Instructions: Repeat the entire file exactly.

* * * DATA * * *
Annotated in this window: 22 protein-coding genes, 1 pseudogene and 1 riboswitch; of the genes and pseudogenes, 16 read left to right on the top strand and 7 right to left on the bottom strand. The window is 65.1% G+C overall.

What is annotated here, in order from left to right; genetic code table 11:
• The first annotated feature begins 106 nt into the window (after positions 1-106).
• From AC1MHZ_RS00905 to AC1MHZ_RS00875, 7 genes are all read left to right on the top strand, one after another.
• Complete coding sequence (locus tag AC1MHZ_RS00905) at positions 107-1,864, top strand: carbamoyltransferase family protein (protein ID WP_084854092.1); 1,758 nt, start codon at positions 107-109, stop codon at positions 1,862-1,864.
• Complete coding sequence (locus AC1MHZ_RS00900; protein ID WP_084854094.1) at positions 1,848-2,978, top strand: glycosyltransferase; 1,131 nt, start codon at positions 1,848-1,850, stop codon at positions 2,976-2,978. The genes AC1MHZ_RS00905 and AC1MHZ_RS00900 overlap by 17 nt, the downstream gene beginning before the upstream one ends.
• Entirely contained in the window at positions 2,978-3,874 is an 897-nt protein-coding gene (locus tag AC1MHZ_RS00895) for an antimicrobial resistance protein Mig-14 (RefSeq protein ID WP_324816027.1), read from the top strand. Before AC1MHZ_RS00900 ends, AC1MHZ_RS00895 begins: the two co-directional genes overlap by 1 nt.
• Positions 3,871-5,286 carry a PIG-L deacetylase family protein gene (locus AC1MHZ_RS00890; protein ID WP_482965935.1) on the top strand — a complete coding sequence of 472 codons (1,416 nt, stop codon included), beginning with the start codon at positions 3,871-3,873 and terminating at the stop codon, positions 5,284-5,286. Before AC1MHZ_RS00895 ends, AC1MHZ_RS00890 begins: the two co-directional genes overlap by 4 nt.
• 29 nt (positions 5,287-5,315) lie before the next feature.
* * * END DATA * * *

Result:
Annotated in this window: 22 protein-coding genes, 1 pseudogene and 1 riboswitch; of the genes and pseudogenes, 16 read left to right on the top strand and 7 right to left on the bottom strand. The window is 65.1% G+C overall.

What is annotated here, in order from left to right; genetic code table 11:
• The first annotated feature begins 106 nt into the window (after positions 1-106).
• From AC1MHZ_RS00905 to AC1MHZ_RS00875, 7 genes are all read left to right on the top strand, one after another.
• Complete coding sequence (locus tag AC1MHZ_RS00905) at positions 107-1,864, top strand: carbamoyltransferase family protein (protein ID WP_084854092.1); 1,758 nt, start codon at positions 107-109, stop codon at positions 1,862-1,864.
• Complete coding sequence (locus AC1MHZ_RS00900; protein ID WP_084854094.1) at positions 1,848-2,978, top strand: glycosyltransferase; 1,131 nt, start codon at positions 1,848-1,850, stop codon at positions 2,976-2,978. The genes AC1MHZ_RS00905 and AC1MHZ_RS00900 overlap by 17 nt, the downstream gene beginning before the upstream one ends.
• Entirely contained in the window at positions 2,978-3,874 is an 897-nt protein-coding gene (locus tag AC1MHZ_RS00895) for an antimicrobial resistance protein Mig-14 (RefSeq protein ID WP_324816027.1), read from the top strand. Before AC1MHZ_RS00900 ends, AC1MHZ_RS00895 begins: the two co-directional genes overlap by 1 nt.
• Positions 3,871-5,286 carry a PIG-L deacetylase family protein gene (locus AC1MHZ_RS00890; protein ID WP_482965935.1) on the top strand — a complete coding sequence of 472 codons (1,416 nt, stop codon included), beginning with the start codon at positions 3,871-3,873 and terminating at the stop codon, positions 5,284-5,286. Before AC1MHZ_RS00895 ends, AC1MHZ_RS00890 begins: the two co-directional genes overlap by 4 nt.
• 29 nt (positions 5,287-5,315) lie before the next feature.